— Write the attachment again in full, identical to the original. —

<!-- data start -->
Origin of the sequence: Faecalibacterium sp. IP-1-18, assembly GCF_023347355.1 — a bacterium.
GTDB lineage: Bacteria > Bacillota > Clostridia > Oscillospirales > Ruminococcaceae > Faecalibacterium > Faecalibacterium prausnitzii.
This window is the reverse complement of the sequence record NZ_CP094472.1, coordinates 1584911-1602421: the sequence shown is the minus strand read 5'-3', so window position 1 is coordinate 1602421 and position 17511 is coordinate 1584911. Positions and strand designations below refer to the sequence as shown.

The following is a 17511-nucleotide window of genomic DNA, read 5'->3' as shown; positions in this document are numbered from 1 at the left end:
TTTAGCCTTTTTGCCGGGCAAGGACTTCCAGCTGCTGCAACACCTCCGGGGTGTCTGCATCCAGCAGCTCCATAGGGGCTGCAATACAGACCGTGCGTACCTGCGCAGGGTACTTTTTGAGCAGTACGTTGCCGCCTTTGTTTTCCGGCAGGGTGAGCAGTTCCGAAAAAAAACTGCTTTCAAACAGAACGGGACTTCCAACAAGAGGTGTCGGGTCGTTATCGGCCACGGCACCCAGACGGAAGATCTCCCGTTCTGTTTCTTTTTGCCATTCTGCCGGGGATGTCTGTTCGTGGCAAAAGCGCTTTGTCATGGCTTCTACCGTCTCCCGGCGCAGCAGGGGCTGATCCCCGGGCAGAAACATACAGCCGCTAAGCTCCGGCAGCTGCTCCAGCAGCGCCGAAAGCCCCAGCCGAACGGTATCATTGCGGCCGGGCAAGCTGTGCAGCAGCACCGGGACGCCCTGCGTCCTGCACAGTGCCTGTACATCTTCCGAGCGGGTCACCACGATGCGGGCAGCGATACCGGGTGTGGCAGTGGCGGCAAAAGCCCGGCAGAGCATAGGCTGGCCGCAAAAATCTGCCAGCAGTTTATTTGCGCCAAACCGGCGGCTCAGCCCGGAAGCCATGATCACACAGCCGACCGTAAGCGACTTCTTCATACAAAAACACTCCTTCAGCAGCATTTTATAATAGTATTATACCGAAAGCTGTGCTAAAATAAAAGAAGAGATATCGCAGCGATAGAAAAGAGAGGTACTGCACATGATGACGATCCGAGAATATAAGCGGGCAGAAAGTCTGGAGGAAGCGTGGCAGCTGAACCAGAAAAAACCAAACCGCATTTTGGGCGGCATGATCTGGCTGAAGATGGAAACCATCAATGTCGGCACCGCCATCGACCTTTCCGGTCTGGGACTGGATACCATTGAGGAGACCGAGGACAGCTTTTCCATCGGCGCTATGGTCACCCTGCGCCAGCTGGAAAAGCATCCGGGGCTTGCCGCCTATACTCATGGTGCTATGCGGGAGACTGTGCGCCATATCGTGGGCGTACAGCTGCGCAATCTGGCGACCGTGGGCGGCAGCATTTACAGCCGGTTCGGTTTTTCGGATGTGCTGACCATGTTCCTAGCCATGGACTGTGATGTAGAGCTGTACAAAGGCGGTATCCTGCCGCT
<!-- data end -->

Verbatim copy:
Origin of the sequence: Faecalibacterium sp. IP-1-18, assembly GCF_023347355.1 — a bacterium.
GTDB lineage: Bacteria > Bacillota > Clostridia > Oscillospirales > Ruminococcaceae > Faecalibacterium > Faecalibacterium prausnitzii.
This window is the reverse complement of the sequence record NZ_CP094472.1, coordinates 1584911-1602421: the sequence shown is the minus strand read 5'-3', so window position 1 is coordinate 1602421 and position 17511 is coordinate 1584911. Positions and strand designations below refer to the sequence as shown.

The following is a 17511-nucleotide window of genomic DNA, read 5'->3' as shown; positions in this document are numbered from 1 at the left end:
TTTAGCCTTTTTGCCGGGCAAGGACTTCCAGCTGCTGCAACACCTCCGGGGTGTCTGCATCCAGCAGCTCCATAGGGGCTGCAATACAGACCGTGCGTACCTGCGCAGGGTACTTTTTGAGCAGTACGTTGCCGCCTTTGTTTTCCGGCAGGGTGAGCAGTTCCGAAAAAAAACTGCTTTCAAACAGAACGGGACTTCCAACAAGAGGTGTCGGGTCGTTATCGGCCACGGCACCCAGACGGAAGATCTCCCGTTCTGTTTCTTTTTGCCATTCTGCCGGGGATGTCTGTTCGTGGCAAAAGCGCTTTGTCATGGCTTCTACCGTCTCCCGGCGCAGCAGGGGCTGATCCCCGGGCAGAAACATACAGCCGCTAAGCTCCGGCAGCTGCTCCAGCAGCGCCGAAAGCCCCAGCCGAACGGTATCATTGCGGCCGGGCAAGCTGTGCAGCAGCACCGGGACGCCCTGCGTCCTGCACAGTGCCTGTACATCTTCCGAGCGGGTCACCACGATGCGGGCAGCGATACCGGGTGTGGCAGTGGCGGCAAAAGCCCGGCAGAGCATAGGCTGGCCGCAAAAATCTGCCAGCAGTTTATTTGCGCCAAACCGGCGGCTCAGCCCGGAAGCCATGATCACACAGCCGACCGTAAGCGACTTCTTCATACAAAAACACTCCTTCAGCAGCATTTTATAATAGTATTATACCGAAAGCTGTGCTAAAATAAAAGAAGAGATATCGCAGCGATAGAAAAGAGAGGTACTGCACATGATGACGATCCGAGAATATAAGCGGGCAGAAAGTCTGGAGGAAGCGTGGCAGCTGAACCAGAAAAAACCAAACCGCATTTTGGGCGGCATGATCTGGCTGAAGATGGAAACCATCAATGTCGGCACCGCCATCGACCTTTCCGGTCTGGGACTGGATACCATTGAGGAGACCGAGGACAGCTTTTCCATCGGCGCTATGGTCACCCTGCGCCAGCTGGAAAAGCATCCGGGGCTTGCCGCCTATACTCATGGTGCTATGCGGGAGACTGTGCGCCATATCGTGGGCGTACAGCTGCGCAATCTGGCGACCGTGGGCGGCAGCATTTACAGCCGGTTCGGTTTTTCGGATGTGCTGACCATGTTCCTAGCCATGGACTGTGATGTAGAGCTGTACAAAGGCGGTATCCTGCCGCT